The Master Gardener Program originated in Washington State to enable Washington State University (WSU) Cooperative Extension Service to better serve the public - specifically home gardeners.  In the early 1970's, interest in home gardening mushroomed.  County Extension offices were overwhelmed with requests for horticultural information.  Dr. David Gibby, then WSU Cooperative Extension Agent for King and Pierce Counties, recalls that responding to the demand for information was an "enormous problem."   He tried various methods of reaching the public, including extensive use of mass media, but each effort sparked an even greater volume of calls.

    Dr. Gibby, Dr. Arlen Davison (a WSU plant pathologist), and other extension personnel discussed training knowledgeable gardeners to respond to the demand.  Volunteers would receive extensive horticultural training; in return they would help the Cooperative Extension provide the public with information.

    In the spring and summer of 1972 they were busy with brainstorming, planning and experimentation.  The planning team selected the name "Master Gardeners" and devised a plan to evaluate the use of community clinics to provide gardening information to the public.  Articles and flyers announced that several Saturday clinics would be held at local shopping malls, conducted by extension agents and specialists.  Dr. Gibby notes that at least 250 people came to the first clinic at the Tacoma Mall.

    The next steps focused on developing procedures to train volunteers using WSU Cooperative Extension faculty as instructors.  The first group to be trained came from King and Pierce Counties.  Recruitment publicity appeared in several local newspapers and in Sunset Magazine.  Dr. Davison remembers that at least 300 people applied for the first class.  One hundred twenty applicants were selected and trained in early 1973.  Spokane County later trained another 50.  The Master Gardeners were in business.  They served over 7,000 clients that first year.

    Today, over 3,000 Master Gardeners are at work in Washingon State.  In addition, the concept has spread to all 50 states and 4 Canadian provinces. 




    Kathy Keeney,then McCracken County Extension Agent for Horticulture, taught the first Master Gardener class in Kentucky in 1998.  A transplant from Arkansas, Kathy was very involved with Master Gardeners in that area and wanted to establish the program in Paducah and Western Kentucky.  It worked!  Although loosely and informally organized, the group put together the first Garden Gurus program in January 1999.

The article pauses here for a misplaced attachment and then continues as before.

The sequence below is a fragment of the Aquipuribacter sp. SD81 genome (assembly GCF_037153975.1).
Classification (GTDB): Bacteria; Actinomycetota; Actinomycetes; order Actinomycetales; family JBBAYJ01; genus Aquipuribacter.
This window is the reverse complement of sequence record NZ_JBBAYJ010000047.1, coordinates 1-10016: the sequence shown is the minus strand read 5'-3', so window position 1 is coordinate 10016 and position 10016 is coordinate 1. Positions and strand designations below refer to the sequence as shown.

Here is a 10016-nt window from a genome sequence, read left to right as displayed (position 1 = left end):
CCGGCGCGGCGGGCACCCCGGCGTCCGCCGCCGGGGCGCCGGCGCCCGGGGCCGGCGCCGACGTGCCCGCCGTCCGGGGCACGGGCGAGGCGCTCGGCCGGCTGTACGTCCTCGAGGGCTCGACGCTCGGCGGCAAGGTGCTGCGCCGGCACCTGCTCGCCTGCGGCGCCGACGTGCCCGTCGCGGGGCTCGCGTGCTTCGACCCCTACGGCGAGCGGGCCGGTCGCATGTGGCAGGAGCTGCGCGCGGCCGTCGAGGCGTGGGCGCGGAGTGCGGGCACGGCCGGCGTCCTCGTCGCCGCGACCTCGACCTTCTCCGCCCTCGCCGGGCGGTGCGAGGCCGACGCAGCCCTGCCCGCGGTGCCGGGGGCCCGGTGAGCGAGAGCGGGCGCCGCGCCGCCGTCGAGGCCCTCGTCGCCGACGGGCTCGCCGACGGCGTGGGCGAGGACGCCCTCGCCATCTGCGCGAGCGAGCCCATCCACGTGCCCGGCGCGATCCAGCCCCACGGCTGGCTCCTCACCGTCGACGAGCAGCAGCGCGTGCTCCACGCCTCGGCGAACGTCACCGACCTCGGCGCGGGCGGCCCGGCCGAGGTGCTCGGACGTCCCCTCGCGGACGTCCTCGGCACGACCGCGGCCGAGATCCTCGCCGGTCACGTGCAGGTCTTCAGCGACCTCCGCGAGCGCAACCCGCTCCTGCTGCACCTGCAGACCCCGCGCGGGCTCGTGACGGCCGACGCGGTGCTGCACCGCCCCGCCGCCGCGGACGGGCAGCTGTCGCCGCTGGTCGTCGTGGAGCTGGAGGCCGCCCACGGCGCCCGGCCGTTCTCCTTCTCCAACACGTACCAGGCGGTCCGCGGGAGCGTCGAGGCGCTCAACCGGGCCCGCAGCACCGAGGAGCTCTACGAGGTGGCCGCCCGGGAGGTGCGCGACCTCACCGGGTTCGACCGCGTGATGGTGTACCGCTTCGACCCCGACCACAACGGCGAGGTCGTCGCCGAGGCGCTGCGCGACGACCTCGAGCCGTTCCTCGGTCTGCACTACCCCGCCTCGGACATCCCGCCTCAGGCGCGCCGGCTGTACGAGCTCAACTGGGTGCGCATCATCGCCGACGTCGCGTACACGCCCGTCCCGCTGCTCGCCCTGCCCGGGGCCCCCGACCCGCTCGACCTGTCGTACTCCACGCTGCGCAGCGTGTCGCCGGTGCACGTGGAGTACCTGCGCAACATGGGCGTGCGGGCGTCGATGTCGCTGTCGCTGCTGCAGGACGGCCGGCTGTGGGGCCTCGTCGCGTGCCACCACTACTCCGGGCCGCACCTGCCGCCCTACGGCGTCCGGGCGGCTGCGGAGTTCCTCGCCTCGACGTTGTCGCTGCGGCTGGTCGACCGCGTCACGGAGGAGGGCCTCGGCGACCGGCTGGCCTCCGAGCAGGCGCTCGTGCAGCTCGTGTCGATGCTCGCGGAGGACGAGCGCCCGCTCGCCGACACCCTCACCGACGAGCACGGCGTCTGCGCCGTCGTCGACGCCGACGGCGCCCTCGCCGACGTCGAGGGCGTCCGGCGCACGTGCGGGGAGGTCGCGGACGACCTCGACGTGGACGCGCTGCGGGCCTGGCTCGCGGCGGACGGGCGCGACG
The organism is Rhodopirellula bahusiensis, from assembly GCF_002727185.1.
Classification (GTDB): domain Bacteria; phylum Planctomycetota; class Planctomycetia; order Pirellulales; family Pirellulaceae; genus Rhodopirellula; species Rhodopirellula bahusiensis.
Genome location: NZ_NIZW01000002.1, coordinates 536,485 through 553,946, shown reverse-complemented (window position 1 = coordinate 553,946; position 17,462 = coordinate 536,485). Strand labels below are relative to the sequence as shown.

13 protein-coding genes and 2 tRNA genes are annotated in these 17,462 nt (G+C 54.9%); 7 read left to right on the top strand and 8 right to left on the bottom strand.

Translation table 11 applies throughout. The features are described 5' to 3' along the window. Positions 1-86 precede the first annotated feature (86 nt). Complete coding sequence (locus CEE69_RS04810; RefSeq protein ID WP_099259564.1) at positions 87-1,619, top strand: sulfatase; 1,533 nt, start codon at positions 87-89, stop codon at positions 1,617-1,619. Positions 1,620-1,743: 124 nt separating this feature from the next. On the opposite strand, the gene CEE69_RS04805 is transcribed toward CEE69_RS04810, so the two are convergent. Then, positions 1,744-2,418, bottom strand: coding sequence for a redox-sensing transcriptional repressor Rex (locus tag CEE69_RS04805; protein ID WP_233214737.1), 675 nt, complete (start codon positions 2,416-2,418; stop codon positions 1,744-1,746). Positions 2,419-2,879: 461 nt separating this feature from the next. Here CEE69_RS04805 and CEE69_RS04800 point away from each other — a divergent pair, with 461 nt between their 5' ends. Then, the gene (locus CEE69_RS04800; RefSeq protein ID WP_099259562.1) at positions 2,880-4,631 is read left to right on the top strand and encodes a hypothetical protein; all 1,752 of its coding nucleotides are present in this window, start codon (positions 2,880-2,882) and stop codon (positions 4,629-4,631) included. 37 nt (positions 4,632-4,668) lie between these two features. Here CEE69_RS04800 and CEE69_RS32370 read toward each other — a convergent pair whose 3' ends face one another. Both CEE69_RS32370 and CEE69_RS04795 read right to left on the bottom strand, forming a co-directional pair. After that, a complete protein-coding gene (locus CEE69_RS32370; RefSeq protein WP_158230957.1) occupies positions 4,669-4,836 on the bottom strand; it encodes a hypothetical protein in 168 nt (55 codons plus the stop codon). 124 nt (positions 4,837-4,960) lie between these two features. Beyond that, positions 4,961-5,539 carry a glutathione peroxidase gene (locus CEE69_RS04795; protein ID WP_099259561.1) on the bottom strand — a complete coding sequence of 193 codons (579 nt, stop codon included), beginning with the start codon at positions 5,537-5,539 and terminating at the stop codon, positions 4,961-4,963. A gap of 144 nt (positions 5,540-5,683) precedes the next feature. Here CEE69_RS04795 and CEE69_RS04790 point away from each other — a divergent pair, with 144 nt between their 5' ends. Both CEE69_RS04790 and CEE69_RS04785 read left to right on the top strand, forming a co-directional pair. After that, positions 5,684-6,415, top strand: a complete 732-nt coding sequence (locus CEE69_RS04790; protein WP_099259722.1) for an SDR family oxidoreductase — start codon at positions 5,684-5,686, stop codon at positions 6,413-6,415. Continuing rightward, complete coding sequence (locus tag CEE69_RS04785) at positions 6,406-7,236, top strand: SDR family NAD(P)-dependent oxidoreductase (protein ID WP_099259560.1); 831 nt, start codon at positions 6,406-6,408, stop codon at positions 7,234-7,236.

The Garden Gurus program speakers have included Jim Wilson, Paul James, and P. Allen Smith.  Work began on the Master Gardener Demonstration Garden on Coleman Road, Paducah in the spring of 2000, and continues to this day with the area constantly expanding and becoming more beautiful each year.


    The first Master Gardener class in Lyon County commenced in January of 2006 and was taught by Susan Fox, Lyon County Extension Agent for Agriculture/Natural Resources.  Seven students completed the course.  These graduates joined forces with two Master Gardeners living in the area to form the Lyon County Master Gardener Association.  The Association adopted by-laws and elected officers in June of that year. 

    Lyon County Master Gardeners have been involved in numerous projects from writing newspaper articles to hosting garden tours to beautifying Eddyville City Park.  The Association is growing rapidly both in terms of enthusiasm and numbers.  If you love to garden and contribute to your community, the Master Gardener Program is for you.


Anyone interested in becoming a Master Gardener may contact Susan Fox, Lyon County Extension Agent

Tel: 270-388-2341

E-mail: susan.fox@uky.edu


 The University of Kentucky is committed to a policy of providing opportunities to people regardless of economic or social status and will not discriminate on the basis of race, color, ethnic origin, national origin, creed, religion, political belief, sex, sexual orientation, gender identity, gender expression, pregnancy, marital status, genetic information, age, veteran status, or physical or mental disability. 


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